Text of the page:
May 1, 2023 - News

With Washington state set to decriminalize drugs, cities may step in

Illustration of two scales of justice, one large and one small, tilting in opposite directions.

Illustration: Brendan Lynch/Axios

Local officials around Washington state — including in Seattle — are proposing their own laws to punish drug use, now that drug possession is set to become decriminalized statewide this summer.

What's happening: Washington's Legislature adjourned about a week ago without agreeing on a new law addressing drug possession.

  • If lawmakers don't reconvene and take action before July 1, Washington is set to become the second U.S. state to decriminalize possession of hard drugs, after Oregon voters approved an initiative to do so in 2020.

Latest: On Thursday, Seattle City Attorney Ann Davison and two Seattle City Council members announced a local proposal to charge people with a misdemeanor if they use drugs publicly within city limits.

Why it matters: Policymakers are struggling with how to address rising overdose deaths from fentanyl and other drugs, while weighing if criminal penalties are harmful or helpful in getting people into treatment.

Yes, but: If cities and counties adopt their own laws governing drug possession, it could create a patchwork of laws — potentially with different criminal penalties — from one local jurisdiction to another.

Catch up quick: Washington's drug possession law is expiring because it was designed as a temporary response to a 2021 state Supreme Court ruling, which struck down Washington's longstanding law that made drug possession a felony.

  • State lawmakers agreed to make drug possession a misdemeanor offense for two years, with the requirement that people be offered treatment for their first two violations.
  • The idea was that lawmakers would come up with a permanent policy before the two-year law was set to expire.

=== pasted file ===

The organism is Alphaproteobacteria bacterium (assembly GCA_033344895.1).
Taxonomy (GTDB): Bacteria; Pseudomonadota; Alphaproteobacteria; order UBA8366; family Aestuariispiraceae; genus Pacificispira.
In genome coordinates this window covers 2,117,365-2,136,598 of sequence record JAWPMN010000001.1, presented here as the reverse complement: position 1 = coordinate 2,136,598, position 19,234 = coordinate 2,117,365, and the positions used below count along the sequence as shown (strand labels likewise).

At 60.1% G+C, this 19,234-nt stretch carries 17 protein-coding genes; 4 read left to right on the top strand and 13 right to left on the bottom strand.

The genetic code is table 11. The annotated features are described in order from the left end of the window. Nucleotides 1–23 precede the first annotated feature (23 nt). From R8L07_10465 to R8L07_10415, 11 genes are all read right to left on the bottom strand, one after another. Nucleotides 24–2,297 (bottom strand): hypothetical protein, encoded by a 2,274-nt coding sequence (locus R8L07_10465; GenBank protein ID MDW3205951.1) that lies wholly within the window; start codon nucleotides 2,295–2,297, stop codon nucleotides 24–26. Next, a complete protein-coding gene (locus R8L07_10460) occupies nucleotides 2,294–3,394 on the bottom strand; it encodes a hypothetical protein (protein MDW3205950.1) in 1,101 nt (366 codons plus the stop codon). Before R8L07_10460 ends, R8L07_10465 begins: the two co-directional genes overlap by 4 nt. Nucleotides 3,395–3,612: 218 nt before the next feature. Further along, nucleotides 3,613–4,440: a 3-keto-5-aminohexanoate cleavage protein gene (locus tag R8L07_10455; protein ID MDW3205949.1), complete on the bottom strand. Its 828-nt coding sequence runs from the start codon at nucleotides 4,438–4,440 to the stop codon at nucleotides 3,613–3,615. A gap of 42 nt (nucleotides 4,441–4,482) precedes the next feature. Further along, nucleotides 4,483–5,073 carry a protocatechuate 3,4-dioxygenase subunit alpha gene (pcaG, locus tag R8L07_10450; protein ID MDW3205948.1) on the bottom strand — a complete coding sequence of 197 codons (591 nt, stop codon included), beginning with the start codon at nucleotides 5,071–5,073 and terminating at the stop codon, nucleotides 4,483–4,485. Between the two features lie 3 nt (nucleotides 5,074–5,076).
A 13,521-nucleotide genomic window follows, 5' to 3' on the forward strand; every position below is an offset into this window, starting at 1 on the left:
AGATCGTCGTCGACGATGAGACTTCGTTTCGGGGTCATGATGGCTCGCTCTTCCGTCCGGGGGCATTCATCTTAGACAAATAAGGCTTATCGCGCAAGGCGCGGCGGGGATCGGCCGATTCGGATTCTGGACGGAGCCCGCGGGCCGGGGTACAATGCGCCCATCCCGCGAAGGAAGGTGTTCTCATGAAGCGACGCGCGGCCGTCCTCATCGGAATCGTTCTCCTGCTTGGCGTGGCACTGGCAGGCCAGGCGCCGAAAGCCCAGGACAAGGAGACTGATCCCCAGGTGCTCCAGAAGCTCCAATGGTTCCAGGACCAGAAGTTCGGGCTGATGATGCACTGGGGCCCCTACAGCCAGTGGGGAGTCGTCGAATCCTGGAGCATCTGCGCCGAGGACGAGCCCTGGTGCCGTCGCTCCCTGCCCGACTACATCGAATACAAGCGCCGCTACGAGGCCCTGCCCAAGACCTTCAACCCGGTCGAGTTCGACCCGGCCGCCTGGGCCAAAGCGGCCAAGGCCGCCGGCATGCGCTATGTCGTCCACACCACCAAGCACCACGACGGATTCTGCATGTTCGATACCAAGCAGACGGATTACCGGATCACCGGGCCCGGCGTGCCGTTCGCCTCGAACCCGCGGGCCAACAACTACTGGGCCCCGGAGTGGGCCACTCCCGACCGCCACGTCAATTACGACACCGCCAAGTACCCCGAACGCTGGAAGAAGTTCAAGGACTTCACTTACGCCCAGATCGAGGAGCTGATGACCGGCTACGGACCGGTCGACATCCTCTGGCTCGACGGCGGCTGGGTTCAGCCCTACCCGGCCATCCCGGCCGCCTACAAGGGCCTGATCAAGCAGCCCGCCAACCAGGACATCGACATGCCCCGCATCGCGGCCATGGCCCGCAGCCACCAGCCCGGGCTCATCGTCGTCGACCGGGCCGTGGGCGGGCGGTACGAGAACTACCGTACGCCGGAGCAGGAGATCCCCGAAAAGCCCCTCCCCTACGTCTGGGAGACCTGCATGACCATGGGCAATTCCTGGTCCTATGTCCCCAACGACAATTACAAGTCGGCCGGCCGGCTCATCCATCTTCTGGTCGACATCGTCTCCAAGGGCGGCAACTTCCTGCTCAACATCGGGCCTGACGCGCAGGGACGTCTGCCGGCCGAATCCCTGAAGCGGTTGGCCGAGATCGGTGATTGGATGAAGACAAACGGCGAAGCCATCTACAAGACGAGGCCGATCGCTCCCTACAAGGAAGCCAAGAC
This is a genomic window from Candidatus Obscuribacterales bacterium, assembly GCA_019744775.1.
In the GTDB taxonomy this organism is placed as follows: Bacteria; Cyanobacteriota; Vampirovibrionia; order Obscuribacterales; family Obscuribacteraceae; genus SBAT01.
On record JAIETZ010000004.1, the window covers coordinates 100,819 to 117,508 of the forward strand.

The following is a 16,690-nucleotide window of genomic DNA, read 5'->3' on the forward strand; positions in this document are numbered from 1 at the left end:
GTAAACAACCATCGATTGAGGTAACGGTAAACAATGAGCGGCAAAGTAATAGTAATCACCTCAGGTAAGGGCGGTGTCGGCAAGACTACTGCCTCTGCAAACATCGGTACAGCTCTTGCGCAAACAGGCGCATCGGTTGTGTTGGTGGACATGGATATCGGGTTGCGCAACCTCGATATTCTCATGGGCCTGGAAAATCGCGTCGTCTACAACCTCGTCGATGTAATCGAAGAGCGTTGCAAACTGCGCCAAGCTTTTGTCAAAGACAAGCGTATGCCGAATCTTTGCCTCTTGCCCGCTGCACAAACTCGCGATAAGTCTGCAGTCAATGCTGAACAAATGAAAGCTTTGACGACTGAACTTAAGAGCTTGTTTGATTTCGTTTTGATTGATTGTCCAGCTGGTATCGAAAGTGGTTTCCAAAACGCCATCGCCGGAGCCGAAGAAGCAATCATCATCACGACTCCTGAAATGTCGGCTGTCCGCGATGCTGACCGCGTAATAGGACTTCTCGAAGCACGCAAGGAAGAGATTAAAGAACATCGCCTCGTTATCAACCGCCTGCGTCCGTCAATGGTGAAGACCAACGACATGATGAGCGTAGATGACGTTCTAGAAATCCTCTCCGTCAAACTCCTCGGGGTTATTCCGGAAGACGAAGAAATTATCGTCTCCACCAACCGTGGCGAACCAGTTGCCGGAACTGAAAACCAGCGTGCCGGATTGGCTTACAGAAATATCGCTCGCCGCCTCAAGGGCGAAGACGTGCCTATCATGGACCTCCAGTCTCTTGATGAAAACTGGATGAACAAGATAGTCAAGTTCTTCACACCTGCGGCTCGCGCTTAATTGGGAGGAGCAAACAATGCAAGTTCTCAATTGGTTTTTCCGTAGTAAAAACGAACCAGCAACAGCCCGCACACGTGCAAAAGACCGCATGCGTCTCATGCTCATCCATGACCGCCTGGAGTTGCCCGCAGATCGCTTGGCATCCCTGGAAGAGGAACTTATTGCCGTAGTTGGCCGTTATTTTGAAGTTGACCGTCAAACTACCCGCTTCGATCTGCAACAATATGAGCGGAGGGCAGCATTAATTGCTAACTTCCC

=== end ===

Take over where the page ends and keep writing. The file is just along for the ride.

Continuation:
Yes, but: That has yet to happen.

  • Instead, a proposed agreement to make drug possession a gross misdemeanor — less severe than a felony, but more severe than the current misdemeanor penalty — fell apart last month in the state House, on the final day of lawmakers' 105-day session.
  • Some Democrats argued the proposal would punish drug use too harshly, while many Republicans said the plan was too lenient.

What they're saying: "Every day, people on our streets are dying of overdose and drug-related harm," Davison said while announcing Seattle's proposal to treat public drug use as a misdemeanor.

  • "We need to reclaim our public spaces — all of them," she said, adding that Seattle's proposal is modeled after one Bellingham city officials approved in April.

The other side: Seattle City Councilmember Lisa Herbold, who chairs the council's public safety committee, said she won't consider a local penalty for drug use while it's still possible for the Legislature to find a compromise on a statewide policy.

  • "A patchwork quilt of different laws across the State would have unwelcome unintended consequences," Herbold said in a written statement.

What's next: Last week, Gov. Jay Inslee said that he hopes to bring the Legislature back for a special session to address the issue in May, before the state's current drug law expires.

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